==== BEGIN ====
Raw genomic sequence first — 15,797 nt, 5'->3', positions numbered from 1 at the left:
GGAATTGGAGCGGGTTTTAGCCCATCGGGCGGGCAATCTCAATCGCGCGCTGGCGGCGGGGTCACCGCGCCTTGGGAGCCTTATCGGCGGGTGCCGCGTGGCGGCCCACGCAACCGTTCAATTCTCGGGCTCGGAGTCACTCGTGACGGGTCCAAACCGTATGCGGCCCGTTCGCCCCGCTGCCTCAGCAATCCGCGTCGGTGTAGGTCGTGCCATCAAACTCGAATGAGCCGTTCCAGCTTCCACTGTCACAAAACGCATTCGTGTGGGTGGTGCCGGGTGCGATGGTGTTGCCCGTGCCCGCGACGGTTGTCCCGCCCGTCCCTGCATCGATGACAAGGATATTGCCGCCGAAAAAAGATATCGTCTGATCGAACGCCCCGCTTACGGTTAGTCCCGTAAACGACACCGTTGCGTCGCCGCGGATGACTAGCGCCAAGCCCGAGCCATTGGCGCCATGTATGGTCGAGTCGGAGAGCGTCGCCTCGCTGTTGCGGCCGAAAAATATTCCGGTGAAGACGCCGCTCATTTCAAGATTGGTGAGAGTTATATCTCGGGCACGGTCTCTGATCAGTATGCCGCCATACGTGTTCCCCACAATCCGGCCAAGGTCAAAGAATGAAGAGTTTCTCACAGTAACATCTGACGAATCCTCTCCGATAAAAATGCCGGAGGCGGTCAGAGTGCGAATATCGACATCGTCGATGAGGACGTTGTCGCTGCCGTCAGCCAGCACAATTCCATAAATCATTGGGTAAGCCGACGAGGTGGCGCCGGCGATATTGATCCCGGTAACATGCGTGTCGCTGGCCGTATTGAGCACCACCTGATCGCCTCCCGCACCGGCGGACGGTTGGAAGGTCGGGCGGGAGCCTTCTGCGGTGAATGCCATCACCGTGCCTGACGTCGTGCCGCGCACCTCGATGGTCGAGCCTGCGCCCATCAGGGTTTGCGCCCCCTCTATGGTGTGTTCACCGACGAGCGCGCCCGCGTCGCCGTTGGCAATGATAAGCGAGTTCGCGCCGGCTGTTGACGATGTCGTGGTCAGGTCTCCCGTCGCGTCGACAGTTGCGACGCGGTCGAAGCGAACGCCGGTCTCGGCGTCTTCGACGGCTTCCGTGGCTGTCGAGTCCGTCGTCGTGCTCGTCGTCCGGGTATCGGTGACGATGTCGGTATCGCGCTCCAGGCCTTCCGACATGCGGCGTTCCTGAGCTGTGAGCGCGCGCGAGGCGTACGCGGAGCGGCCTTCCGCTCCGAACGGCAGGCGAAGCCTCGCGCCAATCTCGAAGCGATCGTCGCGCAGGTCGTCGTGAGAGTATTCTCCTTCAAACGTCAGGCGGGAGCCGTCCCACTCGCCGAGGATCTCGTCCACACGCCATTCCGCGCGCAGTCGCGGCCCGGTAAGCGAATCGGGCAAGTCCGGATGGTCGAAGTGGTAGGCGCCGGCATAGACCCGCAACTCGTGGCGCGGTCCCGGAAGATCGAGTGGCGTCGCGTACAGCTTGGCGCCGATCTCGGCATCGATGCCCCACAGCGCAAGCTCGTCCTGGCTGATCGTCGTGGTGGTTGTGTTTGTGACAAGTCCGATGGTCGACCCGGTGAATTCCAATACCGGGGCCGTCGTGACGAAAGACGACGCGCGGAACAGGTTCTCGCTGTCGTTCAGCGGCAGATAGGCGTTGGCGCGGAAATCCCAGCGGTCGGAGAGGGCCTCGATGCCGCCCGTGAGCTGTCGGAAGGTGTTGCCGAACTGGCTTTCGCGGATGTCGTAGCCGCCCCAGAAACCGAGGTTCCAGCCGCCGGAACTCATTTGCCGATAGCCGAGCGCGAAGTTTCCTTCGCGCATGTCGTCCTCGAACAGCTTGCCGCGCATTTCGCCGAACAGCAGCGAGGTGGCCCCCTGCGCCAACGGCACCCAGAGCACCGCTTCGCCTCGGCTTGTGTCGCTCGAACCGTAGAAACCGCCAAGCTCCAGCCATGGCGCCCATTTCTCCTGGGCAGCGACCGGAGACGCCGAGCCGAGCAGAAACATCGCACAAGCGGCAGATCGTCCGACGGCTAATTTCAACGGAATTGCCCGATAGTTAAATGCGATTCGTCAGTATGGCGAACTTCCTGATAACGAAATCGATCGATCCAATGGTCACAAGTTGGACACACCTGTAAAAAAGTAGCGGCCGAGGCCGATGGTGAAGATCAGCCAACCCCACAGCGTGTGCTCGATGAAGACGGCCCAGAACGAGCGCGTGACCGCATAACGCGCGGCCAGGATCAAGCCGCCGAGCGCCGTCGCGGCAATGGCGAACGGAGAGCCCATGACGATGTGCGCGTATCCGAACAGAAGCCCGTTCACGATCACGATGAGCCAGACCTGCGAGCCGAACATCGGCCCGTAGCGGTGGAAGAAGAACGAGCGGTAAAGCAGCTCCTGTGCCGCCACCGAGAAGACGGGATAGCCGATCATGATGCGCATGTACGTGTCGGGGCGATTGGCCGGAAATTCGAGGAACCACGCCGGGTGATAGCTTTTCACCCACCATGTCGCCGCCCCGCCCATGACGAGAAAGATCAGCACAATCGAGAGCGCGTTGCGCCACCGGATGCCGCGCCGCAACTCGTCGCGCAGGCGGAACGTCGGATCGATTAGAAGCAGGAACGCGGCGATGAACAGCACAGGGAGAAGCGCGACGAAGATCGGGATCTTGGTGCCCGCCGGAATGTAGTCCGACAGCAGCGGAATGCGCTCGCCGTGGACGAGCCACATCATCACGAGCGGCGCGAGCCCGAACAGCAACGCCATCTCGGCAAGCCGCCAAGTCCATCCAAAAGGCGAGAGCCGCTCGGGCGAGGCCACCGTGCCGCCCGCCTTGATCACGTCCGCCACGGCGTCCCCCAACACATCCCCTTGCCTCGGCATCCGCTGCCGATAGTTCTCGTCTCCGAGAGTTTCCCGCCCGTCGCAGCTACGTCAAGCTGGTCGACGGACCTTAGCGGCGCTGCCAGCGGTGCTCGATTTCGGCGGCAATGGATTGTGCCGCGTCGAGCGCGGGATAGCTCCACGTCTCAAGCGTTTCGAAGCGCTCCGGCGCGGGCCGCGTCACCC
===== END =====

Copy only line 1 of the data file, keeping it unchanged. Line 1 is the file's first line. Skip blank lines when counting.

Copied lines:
Raw genomic sequence first — 15,797 nt, 5'->3', positions numbered from 1 at the left: